Elbow Beach, Tribe Road #4, Paget Parish. Elbow Beach in Bermuda is an Another beautiful pink sand beach between Coral Beach, Elbow Beach and Coco Reef hotels.

Tobacco Bay, St. George Parish. A boulder-sheltered, shallow, warm-water beach which can become quite crowded with cruise ship passengers. Can be reached on foot from St. George square or shuttles are readily available. Another walk will take you to nearby Fort St. Catherine. Rest rooms, food concession, beach rentals.


Achilles Bay / St. Catherine's Bay, Northeastern St. George Parish. Can be reached on foot from St. George square or shuttles are readily available. Adjacent to Fort St. Catherine. Rest rooms, food concession nearby, beach rentals.


Clearwater Beach / Turtle Beach / Turtle Bay / Long Bay / Well Bay / Soldier Bay, in St. David's near the eastern end of the airport runway. Located on former US Air Base lands used for NASA tracking station at Cooper's Island. Rest rooms, food concession and bar. Children's playground. Lifeguards during the summer months.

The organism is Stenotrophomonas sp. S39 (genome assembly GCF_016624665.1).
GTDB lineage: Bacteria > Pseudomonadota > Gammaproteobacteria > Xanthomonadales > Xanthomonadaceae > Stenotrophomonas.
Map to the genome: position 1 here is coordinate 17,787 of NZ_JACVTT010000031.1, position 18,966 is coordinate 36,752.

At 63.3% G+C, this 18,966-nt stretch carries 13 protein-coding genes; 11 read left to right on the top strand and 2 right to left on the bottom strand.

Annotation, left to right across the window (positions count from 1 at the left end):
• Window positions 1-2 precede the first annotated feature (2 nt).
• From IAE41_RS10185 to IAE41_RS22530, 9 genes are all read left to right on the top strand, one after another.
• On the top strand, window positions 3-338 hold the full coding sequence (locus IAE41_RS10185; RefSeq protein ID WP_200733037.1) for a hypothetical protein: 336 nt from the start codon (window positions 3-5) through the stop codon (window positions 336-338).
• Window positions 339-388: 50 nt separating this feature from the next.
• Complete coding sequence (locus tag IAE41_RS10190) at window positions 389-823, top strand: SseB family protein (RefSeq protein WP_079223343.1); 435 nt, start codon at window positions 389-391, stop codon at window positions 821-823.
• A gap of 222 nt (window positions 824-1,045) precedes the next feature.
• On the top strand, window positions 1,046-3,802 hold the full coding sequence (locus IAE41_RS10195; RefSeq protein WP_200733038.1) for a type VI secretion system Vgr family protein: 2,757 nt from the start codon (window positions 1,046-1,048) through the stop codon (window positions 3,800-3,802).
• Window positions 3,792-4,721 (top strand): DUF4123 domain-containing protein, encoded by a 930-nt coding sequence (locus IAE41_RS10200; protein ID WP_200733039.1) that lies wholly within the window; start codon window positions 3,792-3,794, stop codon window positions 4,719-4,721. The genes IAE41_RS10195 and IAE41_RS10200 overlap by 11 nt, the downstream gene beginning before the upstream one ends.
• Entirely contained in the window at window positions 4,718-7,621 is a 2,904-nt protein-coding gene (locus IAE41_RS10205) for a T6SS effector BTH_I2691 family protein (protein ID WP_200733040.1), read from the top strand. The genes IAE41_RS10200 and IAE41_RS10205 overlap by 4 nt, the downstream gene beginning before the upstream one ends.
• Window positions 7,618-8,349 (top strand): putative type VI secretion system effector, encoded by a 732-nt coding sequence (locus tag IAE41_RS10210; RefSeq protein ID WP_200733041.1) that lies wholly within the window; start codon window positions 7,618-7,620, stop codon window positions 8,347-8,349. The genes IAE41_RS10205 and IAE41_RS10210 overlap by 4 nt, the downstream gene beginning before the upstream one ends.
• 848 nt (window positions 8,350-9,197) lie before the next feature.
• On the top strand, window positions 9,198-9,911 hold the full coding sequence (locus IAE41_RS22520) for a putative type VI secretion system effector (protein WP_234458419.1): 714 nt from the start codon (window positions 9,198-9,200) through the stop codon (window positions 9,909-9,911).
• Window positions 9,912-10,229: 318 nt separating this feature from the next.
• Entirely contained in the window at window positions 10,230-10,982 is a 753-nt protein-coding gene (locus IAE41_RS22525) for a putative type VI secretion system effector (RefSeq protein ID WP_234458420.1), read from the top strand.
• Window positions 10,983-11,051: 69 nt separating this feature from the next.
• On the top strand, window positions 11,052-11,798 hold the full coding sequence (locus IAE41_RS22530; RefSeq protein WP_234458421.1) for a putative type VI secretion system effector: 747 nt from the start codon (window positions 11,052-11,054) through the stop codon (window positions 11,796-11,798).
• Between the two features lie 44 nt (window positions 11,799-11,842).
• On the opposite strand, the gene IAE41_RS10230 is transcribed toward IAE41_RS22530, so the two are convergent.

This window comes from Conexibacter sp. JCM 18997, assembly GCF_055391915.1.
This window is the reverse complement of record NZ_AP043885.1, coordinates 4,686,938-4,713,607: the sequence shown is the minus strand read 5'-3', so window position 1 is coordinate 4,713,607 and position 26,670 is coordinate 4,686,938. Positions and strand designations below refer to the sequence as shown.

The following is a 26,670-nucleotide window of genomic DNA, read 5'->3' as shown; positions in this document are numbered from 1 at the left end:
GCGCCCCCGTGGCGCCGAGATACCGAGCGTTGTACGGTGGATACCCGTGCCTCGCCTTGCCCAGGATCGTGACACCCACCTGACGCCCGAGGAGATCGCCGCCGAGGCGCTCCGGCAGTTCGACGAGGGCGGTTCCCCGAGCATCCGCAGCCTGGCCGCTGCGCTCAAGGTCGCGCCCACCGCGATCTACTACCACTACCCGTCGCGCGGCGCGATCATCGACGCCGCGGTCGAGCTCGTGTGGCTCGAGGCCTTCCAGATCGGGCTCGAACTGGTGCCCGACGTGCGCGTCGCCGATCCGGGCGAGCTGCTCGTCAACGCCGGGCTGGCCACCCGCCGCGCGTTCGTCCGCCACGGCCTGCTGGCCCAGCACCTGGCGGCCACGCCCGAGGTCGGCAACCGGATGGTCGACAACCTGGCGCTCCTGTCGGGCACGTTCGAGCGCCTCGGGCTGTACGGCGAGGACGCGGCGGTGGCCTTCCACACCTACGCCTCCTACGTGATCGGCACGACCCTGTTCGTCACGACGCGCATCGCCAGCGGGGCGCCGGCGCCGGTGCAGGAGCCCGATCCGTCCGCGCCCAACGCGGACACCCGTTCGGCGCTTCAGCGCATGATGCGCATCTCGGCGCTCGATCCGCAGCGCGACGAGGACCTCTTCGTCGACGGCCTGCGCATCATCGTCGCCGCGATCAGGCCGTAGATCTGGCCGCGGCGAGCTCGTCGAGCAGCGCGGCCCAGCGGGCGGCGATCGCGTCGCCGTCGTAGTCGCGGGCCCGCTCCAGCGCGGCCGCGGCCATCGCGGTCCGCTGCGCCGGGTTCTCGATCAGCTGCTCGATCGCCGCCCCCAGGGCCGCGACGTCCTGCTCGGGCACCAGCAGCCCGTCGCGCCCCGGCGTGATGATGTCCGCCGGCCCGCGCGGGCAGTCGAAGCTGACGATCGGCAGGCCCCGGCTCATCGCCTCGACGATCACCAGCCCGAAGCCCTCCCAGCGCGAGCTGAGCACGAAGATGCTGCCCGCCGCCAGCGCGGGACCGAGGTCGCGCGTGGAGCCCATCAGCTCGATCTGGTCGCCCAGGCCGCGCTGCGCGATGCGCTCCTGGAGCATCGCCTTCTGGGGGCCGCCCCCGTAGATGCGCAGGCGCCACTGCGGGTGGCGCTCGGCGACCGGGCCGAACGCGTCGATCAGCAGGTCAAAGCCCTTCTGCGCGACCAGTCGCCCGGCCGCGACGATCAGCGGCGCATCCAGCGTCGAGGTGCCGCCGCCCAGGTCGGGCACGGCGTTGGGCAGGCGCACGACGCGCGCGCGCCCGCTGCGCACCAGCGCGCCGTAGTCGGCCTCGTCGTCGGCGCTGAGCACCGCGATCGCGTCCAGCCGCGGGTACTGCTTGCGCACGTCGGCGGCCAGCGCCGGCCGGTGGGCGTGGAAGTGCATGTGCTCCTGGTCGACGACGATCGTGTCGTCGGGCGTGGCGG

John Smith's Bay Beach, Hamilton Parish. Nice pink sand beach. Summer lifeguards. Usually a mobile food concession.

Shelly Bay, North Shore Road, Hamilton Parish. Lots of shallow water and a large playground make this great choice for families with small kids. Not far from Flatts Village and the Bermuda Aquarium, Museum and Zoo. Restrooms, beach rentals, food concession.


Chaplin Bay / Stonehole Bay / Warwick Long Bay, South Road, Warwick Parish. Warwick Long Bay is a very large beach. It's less popular than the other large beaches due to its relatively steep sand slope, and strong undercurrent. Chaplin and Stonehole bays, along with the accompanying Jonson's Cove, are pristine, picture postcard settings. They are made up of small and medium sized sandy inlets.



How to Reach Bermuda


Reach Bemuda by Flight


There are daily flights from Many American Cities Atlanta, Baltimore, Boston, Charlotte, Newark, New York, Philadelphia, Toronto and Washington, together with less frequent flights from other US and Canadian cities.

British Airways also fly from London (Gatwick) to Bermuda.